By Mr. Propwise
A recent article in The Straits Times highlighted the growing trend of home owners and tenants renting out spare rooms to paying guests for short periods of times (such as a few days). Websites such as Airbnb, Wimdu, 9flats and Roomorama have sprouted out to facilitate these lettings by effectively creating a marketplace for renters and rentees.
Airbnb currently has over 230 listings for rooms for rent in Singapore, which can be stayed in for as low as $40 a day, or less than one fifth what a typical hotel room would cost. Some hosts even offer premium services such as breakfast and complimentary toiletries and EZ-link cards.
From the host’s perspective, it’s a great way to earn some extra dollars from a spare room, while from the guest’s perspective they can save a lot of money and get a different experience versus staying in a hotel.
The catch? It’s illegal
Sounds like a win-win idea… but it’s illegal. According to the Urban Redevelopment Authority (URA), private residential properties can only be rented out or sublet for periods of six months or more. A spokesman said they would investigate cases of breaches, and those caught will be issued enforcement notices. If they do not stop they can be fined up to $200,000 and/or jailed for up to a year. Neither the HDB nor JTC allow short-term subletting either, so those caught doing so can face penalties. HDB homeowners may even get their flats confiscated.
The URA’s rationale for banning this practice is that “transient occupiers” may disturb and inconvenience other residents. A Singapore Hotel Association (SHA) spokesperson voiced concerns about how unregulated guesthouses could compromise the safety and health of the guests, and that any complaints from tourists might create adverse publicity for Singapore.
Is the renting out of rooms really that bad?
Personally, I believe that short-term room renting should be allowed. As one of the hosts in The Straits Times article put it, doing so “democratizes the marketplace” and is a win-win for both the hosts and guests.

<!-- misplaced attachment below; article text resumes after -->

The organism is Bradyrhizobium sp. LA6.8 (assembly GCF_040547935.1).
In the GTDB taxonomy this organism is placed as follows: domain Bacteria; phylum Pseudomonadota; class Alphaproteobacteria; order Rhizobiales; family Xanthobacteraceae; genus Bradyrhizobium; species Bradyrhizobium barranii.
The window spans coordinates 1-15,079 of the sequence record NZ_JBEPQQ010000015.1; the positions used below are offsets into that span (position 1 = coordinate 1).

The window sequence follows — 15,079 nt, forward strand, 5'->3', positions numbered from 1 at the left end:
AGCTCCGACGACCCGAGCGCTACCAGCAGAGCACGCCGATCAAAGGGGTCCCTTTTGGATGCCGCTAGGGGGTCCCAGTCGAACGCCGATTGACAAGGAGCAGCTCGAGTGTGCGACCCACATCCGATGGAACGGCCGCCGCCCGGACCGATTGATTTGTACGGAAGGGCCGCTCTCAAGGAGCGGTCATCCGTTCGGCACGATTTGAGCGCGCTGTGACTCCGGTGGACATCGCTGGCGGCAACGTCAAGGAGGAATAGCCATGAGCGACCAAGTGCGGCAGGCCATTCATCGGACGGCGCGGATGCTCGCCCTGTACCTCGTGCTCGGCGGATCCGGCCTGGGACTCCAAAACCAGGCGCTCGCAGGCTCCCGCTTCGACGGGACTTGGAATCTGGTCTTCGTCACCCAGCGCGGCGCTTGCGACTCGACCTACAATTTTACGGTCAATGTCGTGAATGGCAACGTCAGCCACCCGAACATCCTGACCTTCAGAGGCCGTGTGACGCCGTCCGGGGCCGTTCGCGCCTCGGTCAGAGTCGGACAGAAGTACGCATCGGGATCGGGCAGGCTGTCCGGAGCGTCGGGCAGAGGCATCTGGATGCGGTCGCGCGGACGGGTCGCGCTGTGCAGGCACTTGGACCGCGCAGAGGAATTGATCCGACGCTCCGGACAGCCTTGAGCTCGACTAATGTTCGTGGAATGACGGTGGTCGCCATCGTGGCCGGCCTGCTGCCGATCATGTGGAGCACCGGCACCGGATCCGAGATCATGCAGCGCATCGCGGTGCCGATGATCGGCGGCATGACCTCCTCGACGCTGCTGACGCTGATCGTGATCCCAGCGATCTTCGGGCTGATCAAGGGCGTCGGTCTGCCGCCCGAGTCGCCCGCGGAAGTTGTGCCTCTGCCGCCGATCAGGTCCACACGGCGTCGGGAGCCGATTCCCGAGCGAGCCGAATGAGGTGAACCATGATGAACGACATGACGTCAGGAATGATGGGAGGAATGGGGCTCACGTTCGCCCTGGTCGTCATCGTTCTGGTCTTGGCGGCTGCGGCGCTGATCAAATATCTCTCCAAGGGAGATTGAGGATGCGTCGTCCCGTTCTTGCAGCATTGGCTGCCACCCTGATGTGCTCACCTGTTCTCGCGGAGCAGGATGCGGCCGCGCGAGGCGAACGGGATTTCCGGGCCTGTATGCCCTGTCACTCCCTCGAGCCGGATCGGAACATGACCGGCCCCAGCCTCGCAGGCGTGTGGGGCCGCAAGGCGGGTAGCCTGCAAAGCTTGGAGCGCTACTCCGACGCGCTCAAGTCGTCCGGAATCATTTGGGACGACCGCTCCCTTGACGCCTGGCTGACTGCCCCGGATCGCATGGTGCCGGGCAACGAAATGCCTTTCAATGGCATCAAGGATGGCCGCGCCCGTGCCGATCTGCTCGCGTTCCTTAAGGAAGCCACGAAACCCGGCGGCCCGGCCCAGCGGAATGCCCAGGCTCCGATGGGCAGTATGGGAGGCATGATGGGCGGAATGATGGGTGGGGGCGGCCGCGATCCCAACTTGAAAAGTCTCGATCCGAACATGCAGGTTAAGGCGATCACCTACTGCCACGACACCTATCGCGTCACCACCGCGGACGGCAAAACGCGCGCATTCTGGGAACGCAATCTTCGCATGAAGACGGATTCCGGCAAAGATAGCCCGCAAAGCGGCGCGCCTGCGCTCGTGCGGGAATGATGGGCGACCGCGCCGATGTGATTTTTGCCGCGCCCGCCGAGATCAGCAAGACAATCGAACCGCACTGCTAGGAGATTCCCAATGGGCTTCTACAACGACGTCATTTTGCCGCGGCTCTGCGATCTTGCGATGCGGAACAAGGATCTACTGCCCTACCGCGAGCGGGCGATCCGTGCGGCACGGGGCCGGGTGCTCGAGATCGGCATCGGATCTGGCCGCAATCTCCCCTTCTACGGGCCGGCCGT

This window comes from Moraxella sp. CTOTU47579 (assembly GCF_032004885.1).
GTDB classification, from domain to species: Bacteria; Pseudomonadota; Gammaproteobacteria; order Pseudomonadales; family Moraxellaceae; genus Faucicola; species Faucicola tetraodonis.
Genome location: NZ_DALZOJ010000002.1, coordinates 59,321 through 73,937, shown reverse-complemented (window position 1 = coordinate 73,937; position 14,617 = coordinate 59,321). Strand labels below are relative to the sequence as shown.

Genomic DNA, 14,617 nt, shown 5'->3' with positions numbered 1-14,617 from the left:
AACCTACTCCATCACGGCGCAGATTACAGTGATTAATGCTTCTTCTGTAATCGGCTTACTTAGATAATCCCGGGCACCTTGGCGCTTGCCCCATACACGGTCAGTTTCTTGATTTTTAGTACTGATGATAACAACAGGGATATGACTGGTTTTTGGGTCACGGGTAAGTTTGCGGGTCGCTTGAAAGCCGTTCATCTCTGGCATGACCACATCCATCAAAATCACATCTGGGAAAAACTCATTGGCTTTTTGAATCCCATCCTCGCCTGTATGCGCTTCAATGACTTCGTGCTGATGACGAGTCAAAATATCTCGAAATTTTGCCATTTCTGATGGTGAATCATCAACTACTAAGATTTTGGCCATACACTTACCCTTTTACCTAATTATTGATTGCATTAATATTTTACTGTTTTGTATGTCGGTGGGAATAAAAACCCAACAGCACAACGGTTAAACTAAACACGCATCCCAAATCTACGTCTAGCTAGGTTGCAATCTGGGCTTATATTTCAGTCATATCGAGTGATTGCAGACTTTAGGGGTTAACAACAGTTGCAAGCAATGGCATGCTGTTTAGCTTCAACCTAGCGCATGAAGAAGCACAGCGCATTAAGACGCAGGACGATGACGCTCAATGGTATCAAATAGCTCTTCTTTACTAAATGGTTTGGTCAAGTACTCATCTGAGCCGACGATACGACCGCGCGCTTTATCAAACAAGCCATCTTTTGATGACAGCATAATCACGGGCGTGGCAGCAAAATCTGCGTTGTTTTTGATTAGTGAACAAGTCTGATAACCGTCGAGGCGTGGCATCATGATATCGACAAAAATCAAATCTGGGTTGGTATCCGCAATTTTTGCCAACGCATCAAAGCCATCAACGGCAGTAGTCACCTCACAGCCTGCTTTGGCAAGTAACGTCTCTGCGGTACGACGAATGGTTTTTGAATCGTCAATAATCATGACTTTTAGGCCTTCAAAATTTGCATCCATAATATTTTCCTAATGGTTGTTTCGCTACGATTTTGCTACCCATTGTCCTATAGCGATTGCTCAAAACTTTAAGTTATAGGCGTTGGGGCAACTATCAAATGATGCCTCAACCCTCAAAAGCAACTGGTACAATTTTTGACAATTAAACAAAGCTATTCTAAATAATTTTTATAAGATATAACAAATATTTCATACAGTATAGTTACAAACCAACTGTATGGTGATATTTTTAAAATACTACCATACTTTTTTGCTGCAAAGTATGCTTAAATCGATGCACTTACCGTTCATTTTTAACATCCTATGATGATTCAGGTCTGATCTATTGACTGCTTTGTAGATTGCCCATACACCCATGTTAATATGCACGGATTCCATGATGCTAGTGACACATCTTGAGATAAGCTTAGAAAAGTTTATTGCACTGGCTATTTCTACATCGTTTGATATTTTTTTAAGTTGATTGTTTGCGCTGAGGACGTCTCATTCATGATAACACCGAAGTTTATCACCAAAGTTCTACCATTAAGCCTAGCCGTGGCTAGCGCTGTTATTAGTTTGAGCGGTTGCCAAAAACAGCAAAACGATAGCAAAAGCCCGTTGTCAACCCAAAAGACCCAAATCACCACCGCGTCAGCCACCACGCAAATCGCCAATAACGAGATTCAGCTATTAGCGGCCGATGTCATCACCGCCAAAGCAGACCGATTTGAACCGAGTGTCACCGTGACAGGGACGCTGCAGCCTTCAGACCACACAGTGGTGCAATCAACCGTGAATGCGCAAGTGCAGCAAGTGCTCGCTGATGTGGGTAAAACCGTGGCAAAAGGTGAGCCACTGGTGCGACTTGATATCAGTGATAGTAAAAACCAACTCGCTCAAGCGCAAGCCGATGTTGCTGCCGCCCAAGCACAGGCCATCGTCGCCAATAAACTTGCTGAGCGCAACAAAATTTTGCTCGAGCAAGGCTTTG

For the hosts, they can earn extra income from their asset while meeting new people from around the world. For the guests, they have a greater choice of accommodation at affordable prices, and can choose the experience they would like to have. In my travels, my favorite places to stay were often not the fancy hotels but small bed and breakfast places where you get to enjoy the local hospitality.
If this practice became widespread, the losers would be the hotels and hostels as they would face greater price competition and an increased supply of rooms, which is probably why they are against it. In my opinion, the risks stated by the URA and the SHA are probably overstated, given that this practice has been going on for over five years and we do not seem to have any major incidents arising from it.
Of course, if renting out rooms were allowed, the URA would still play a vital role in investigating any complaints lodged by neighbors and residents if a nuisance was being created, and could take action against offenders instead of banning it outright.
While negative incidents could indeed affect a tourist’s impression of Singapore, I believe on the whole that allowing the short-term renting of rooms would actually have the opposite effect – it would allow tourists to experience true Singaporean hospitality, and get an understanding of the local culture that they would never get by staying in a fancy hotel. It would also allow “asset rich and cash poor” homeowners to monetize their asset and increase their incomes, while exposing Singaporeans to people from all over the world, leading to increased cultural tolerance and understanding.
Hopefully the regulations can be reconsidered, and amended to benefit the homeowners and not just the hoteliers.